These two decisions are a departure from a number of lower court decisions forming the majority rule that the federal judgment rate, rather than the contract rate, is the applicable rate of interest in solvent debtor cases. See, e.g., In re RGN-Grp. Holdings, LLC, 2022 WL 494154, *6 (Bankr. D. Del. Feb. 17, 2022) (holding that was creditor was entitled to interest on its allowed unsecured claim at the federal judgment rate rather than the contract rate); In re The Hertz Corp., 637 B.R. 781 (Bankr. D. Del. 2021), reconsideration denied and direct appeal certified, Adv. Pro. No. 21-50995 (MFW) (Bankr. D. Del. Nov. 21, 2022) (same); In re Cuker Interactive, LLC, 622 B.R. 67, 69 (Bankr. S.D. Cal. 2020) (holding that because construing the solvent debtor-exception to require the payment of contract-rate interest might be problematic in cases with a significant number of creditors where several interest rates might apply, leading to an administrative morass and different treatment of creditors in the same class, pendency interest must be paid at the federal judgment rate); In re Mullins, 633 B.R. 1, 16 (Bankr. D. Mass. 2021) (to satisfy the “best interests” test, which incorporates section 726(a)(5)’s dictate that interest be paid at “the legal rate” in a case involving sufficient assets, pendency interest must be paid at the federal judgment rate); see also In re Energy Future Holdings Corp., 540 B.R. 109, 118 (Bankr. D. Del. 2015) (“[T]he plain meaning of section 1129(b)(2) does not require payment to unsecured creditors of post-petition interest when a junior class is receiving a distribution for a plan to be fair and equitable. Rather, the Court has the discretion to exercise its equitable power to require, among other things, the payment of post-petition interest, which may be at the contract rate or such other rate as the Court deems appropriate. Finally, the plan in this case need not provide for the payment in cash on the effective date of post-petition interest at the contract rate for the PIK Noteholders to be unimpaired. Indeed, the plan need not provide for any payment of interest, even at the Federal judgement rate. But in order for the PIK Noteholders to be unimpaired the plan must provide that the Court may award post-petition interest at an appropriate rate if it determines to do so under its equitable power.”).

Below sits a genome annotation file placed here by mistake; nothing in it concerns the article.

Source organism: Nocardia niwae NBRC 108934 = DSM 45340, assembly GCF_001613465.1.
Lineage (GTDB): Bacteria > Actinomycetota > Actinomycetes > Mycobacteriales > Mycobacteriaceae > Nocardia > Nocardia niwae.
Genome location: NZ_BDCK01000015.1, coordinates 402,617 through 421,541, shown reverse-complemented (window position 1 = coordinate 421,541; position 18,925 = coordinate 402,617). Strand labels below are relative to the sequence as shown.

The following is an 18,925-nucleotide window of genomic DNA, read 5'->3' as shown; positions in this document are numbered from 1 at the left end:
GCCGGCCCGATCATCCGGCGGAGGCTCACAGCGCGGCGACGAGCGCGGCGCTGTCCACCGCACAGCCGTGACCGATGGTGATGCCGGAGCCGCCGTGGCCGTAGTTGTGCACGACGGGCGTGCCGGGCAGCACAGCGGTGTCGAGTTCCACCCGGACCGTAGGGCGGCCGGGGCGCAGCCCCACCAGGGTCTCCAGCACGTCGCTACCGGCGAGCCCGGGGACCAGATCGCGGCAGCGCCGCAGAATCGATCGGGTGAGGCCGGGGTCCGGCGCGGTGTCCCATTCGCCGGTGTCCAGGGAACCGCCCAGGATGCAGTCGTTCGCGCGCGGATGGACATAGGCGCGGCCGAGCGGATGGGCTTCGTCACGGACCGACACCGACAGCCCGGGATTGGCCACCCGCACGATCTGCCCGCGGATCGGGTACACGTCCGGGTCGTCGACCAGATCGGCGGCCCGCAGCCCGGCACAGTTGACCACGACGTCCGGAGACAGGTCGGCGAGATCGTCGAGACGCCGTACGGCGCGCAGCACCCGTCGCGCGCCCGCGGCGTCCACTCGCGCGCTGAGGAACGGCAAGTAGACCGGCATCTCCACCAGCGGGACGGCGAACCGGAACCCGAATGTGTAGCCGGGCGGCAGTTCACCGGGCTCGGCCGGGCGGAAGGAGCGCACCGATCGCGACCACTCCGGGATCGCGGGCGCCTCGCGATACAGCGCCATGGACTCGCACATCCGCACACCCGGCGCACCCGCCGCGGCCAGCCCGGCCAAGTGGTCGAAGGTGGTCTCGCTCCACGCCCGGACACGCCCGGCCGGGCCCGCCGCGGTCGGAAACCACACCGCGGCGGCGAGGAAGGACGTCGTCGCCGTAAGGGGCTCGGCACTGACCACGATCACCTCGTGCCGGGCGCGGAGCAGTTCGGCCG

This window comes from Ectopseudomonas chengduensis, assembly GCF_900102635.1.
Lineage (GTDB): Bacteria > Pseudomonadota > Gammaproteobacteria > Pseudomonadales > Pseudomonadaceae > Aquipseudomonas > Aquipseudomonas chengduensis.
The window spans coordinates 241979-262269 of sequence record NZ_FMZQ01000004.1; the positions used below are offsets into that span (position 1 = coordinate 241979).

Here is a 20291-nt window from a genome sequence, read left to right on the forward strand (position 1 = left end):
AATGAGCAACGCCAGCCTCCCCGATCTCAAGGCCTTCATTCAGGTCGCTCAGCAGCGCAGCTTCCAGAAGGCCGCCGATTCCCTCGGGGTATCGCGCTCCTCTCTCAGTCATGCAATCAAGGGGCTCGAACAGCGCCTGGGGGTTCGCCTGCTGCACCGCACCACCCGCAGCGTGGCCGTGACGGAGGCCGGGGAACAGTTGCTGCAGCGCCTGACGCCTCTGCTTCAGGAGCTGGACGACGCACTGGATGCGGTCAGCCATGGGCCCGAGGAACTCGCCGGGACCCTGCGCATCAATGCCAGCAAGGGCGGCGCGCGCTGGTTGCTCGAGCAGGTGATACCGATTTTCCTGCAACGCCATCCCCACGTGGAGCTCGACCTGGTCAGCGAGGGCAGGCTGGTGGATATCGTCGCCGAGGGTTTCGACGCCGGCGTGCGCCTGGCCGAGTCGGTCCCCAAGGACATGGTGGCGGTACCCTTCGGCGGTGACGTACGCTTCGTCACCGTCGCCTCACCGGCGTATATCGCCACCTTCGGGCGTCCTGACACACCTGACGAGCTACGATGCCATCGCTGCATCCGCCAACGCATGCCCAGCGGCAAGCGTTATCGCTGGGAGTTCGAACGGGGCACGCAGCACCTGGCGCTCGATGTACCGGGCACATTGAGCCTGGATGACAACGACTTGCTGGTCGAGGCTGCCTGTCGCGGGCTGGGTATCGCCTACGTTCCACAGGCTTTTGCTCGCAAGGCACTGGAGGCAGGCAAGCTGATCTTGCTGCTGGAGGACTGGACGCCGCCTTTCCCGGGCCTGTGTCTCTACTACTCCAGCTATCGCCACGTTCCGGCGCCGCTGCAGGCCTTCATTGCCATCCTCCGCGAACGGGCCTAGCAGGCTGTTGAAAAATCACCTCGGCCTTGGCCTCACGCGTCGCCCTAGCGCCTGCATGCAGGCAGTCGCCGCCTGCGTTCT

With these recent decisions from the Fifth and Ninth Circuits, all five of the circuit courts of appeal to have addressed the issue are in agreement that the contract rate is the applicable rate of interest in solvent debtor cases. See, e.g., Gencarelli v. UPS Cap. Bus. Credit, 501 F.3d 1, 7 (1st Cir. 2007) (“This is a solvent debtor case and, as such, the equities strongly favor holding the debtor to his contractual obligations ....”); In re Dow Corning Corp., 456 F.3d 668, 680 (6th Cir. 2006) (“[T]here is a presumption that default interest should be paid to unsecured claim holders in a solvent debtor case.”); In re PPI Enterprises (U.S.), Inc., 324 F.3d 197, 207 (3d Cir. 2003) (holding that failure to pay post-petition interest on claim “could not qualify for nonimpairment under § 1124(1) because the failure to pay postpetition interest does not leave unaltered the contractual or legal rights of the claim.”).
Following the decisions from the Fifth and Ninth Circuits, the indenture trustee in Hertz asked the court to reconsider its 2021 decision which held that the solvent debtor exception did not survive the enactment of the bankruptcy code. The court denied the motion for reconsideration stating: “[the Fifth and Ninth Circuits] did not rely on any argument that was not considered by the Court in its [decision last year].” Furthermore, the court noted that the dissenters in both of those opinions concluded “that the solvent-debtor exception did not survive the passage of the Bankruptcy Code and that section 502(b)(2) expressly disallowed any claim for unmatured interest.” See In re The Hertz Corp., Adv. Pro. No. 21-50995 (MFW) [ECF No. 71] (Bankr. D. Del. Nov. 21, 2022).
The court then certified a direct appeal to the Court of Appeals for the Third Circuit.
IV. The Second Circuit’s Decision in LATAM Airlines
In In re LATAM Airlines Grp. S.A., 2022 WL 17660057 (2d Cir. December 14, 2022), the U.S. Court of Appeals for the Second Circuit favorably discussed portions of the Ultra Petroleum and PG&E decisions, stating: “We find these authorities persuasive. We therefore join the Third, Fifth, and Ninth Circuits and hold that a claim is impaired under Section 1124(1) only when the plan of reorganization, rather than the Code, alters the creditor's legal, equitable, or contractual rights.” Id.at *5. Ultimately, however, the court did not address the extent to which the “solvent debtor” exception survived the enactment of the Bankruptcy Code because the court deferred to and affirmed the bankruptcy court’s determination that the debtor was insolvent.
As a result of these three recent decisions, lower courts throughout the country may soon start departing from the majority rule and adopt the reasoning of these circuit courts of appeal. The pending decision from the Third Circuit in Hertz will also play an important part in how this issue plays out in the future.